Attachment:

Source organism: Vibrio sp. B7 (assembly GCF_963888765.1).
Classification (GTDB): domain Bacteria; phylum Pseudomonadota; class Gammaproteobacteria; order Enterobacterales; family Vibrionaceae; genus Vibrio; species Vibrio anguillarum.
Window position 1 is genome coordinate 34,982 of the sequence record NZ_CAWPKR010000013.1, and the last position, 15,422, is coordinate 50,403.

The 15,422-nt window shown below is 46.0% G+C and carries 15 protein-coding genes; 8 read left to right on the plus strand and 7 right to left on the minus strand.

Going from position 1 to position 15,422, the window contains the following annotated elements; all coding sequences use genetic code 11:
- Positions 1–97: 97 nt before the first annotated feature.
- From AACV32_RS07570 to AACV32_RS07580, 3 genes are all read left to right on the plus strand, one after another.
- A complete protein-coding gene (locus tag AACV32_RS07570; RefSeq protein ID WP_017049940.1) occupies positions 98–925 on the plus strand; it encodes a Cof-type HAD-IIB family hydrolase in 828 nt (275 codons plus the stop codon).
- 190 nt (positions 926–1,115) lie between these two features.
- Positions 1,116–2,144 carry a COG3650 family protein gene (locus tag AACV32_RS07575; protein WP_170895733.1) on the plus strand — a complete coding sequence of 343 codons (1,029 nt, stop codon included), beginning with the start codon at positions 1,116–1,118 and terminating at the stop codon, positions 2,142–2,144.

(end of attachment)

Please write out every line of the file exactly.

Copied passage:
Source organism: Vibrio sp. B7 (assembly GCF_963888765.1).
Classification (GTDB): domain Bacteria; phylum Pseudomonadota; class Gammaproteobacteria; order Enterobacterales; family Vibrionaceae; genus Vibrio; species Vibrio anguillarum.
Window position 1 is genome coordinate 34,982 of the sequence record NZ_CAWPKR010000013.1, and the last position, 15,422, is coordinate 50,403.

The 15,422-nt window shown below is 46.0% G+C and carries 15 protein-coding genes; 8 read left to right on the plus strand and 7 right to left on the minus strand.

Going from position 1 to position 15,422, the window contains the following annotated elements; all coding sequences use genetic code 11:
- Positions 1–97: 97 nt before the first annotated feature.
- From AACV32_RS07570 to AACV32_RS07580, 3 genes are all read left to right on the plus strand, one after another.
- A complete protein-coding gene (locus tag AACV32_RS07570; RefSeq protein ID WP_017049940.1) occupies positions 98–925 on the plus strand; it encodes a Cof-type HAD-IIB family hydrolase in 828 nt (275 codons plus the stop codon).
- 190 nt (positions 926–1,115) lie between these two features.
- Positions 1,116–2,144 carry a COG3650 family protein gene (locus tag AACV32_RS07575; protein WP_170895733.1) on the plus strand — a complete coding sequence of 343 codons (1,029 nt, stop codon included), beginning with the start codon at positions 1,116–1,118 and terminating at the stop codon, positions 2,142–2,144.